Based on the true story of Ruth Ellis, the last woman hanged in
Britain, Mike Newell's Dance With a Stranger (1985) concentrates
on Ellis's (Richardson) short-lived relationship with motor-racing driver David
Blakely (Rupert Everett), who she ultimately murders.
However the script's few mentions of her first abusive marriage
help to explain Ellis's despair that "all men are the same". Even mild-mannered
Desmond Cussens (Ian Holm) has demonstrated a vicious streak by the end of the
Several film noir techniques are used to enhance the
film's melancholic bleakness. Characters emerge from shadows, and are often
photographed from unusual angles. The lighting is usually subdued, making
colours appear surreal. Ellis is frequently shown reflected in mirrors and, in
one scene, through the lens of Desmond's camera.
Much is made of Ellis's inability to see - she constantly needs
to put her glasses on, but refuses, out of vanity, to wear them all them around.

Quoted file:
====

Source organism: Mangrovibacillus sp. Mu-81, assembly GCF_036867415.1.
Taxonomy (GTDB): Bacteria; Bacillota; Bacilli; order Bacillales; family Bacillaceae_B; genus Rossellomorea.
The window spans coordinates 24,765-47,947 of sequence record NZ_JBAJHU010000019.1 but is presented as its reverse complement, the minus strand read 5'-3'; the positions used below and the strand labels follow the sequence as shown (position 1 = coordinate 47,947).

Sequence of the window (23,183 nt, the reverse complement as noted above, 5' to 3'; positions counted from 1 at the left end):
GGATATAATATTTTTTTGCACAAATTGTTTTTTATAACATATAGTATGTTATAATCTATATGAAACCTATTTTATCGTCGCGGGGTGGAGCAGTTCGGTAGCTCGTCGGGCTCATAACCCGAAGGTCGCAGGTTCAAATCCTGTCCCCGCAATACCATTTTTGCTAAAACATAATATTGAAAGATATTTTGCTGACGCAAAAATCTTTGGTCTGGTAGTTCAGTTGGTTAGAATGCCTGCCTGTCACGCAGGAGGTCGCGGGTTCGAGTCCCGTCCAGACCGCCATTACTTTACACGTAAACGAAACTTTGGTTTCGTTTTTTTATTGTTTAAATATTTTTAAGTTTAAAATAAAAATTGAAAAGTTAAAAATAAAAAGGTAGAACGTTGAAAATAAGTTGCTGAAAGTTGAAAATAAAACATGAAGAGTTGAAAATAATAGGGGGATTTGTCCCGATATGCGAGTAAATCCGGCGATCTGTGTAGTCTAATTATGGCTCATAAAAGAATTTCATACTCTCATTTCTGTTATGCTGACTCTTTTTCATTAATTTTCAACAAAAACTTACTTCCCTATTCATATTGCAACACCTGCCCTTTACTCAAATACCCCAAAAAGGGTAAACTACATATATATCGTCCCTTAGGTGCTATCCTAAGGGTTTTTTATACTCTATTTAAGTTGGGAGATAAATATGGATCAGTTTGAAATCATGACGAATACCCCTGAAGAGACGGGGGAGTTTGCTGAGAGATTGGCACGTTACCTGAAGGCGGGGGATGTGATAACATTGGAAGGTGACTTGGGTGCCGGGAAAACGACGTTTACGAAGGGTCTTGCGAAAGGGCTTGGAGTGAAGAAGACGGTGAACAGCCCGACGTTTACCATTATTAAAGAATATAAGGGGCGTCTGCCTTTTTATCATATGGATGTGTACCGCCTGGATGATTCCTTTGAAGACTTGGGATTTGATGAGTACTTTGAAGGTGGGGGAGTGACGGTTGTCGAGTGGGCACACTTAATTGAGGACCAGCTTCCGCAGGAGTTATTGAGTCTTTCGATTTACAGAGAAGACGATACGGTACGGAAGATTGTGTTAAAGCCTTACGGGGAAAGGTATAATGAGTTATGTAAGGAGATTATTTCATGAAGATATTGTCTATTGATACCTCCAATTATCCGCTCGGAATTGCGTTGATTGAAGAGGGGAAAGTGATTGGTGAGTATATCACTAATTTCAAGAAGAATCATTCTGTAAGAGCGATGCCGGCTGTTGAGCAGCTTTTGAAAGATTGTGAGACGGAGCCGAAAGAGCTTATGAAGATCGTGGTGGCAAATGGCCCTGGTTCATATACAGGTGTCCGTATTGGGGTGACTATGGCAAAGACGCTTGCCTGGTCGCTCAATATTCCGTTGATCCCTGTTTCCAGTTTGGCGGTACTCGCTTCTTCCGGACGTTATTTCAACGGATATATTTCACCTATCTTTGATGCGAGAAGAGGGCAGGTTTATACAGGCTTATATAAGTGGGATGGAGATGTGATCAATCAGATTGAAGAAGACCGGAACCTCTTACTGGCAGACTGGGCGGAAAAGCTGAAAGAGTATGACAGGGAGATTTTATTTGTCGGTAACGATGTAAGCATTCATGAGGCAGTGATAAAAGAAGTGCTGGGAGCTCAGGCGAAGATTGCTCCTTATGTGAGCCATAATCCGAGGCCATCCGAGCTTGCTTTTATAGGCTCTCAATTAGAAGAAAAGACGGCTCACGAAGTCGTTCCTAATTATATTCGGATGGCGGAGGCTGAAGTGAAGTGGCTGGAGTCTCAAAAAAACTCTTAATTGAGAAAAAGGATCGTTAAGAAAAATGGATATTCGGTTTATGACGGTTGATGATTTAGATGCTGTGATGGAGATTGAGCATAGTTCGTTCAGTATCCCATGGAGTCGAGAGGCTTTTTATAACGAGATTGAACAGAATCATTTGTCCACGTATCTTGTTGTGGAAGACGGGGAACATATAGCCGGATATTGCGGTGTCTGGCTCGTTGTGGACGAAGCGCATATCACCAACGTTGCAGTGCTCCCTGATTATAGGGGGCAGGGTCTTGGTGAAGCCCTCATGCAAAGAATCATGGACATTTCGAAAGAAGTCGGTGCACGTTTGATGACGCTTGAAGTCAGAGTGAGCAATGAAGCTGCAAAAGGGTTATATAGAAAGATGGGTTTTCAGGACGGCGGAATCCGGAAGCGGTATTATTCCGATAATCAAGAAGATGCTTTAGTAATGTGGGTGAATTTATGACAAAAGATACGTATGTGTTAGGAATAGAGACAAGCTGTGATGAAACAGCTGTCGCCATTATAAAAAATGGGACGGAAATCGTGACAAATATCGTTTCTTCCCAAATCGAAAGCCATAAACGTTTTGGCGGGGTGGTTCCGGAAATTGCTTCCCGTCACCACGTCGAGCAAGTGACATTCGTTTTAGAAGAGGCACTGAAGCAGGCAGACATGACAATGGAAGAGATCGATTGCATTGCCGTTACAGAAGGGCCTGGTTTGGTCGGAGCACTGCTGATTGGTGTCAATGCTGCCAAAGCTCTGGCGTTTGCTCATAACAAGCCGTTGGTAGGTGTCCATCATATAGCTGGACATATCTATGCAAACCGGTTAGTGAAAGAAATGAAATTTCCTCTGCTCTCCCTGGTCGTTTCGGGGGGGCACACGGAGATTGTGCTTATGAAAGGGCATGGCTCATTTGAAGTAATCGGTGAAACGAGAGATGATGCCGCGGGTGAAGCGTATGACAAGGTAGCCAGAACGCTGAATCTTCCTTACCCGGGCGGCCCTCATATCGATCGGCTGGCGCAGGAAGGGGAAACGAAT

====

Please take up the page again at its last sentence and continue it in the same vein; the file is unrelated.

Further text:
Her blindness is a metaphor for her desire, which masks the reality of her
situation. Ellis's son Andy (Matthew Carroll) is given the foresight that
escapes his mother. Rifling through Desmond's flat for his Christmas presents,
Andy finds a gun. During the final moments, we flash back to their seaside trip,
when Andy became preoccupied with digging an enormous hole in the sand. In
context, after the murder of Blakely, the hole resembles a grave.
The Ellis case increased pressure for the abolition of the death
penalty and influenced the 1957 Homicide Act, which introduced the plea of
'diminished responsibility'. Dance With a Stranger makes for interesting
comparison with the Diana Dors-starring Yield to the Night (d. J. Lee
Thompson, 1956), which, despite the denials of the producers, was clearly
inspired by Ellis's story.
Soon after Dance With A Stranger,
Richardson turned down the Glenn Close role in Fatal Attraction (US, d.
Adrian Lyne, 1987), reportedly describing its attitudes towards women as
regressive. Newell's next film, The Good Father (1986), about the
paternal rights of men, drew some comparisons to the 'anti-feminist backlash'
films coming out of the US at the time.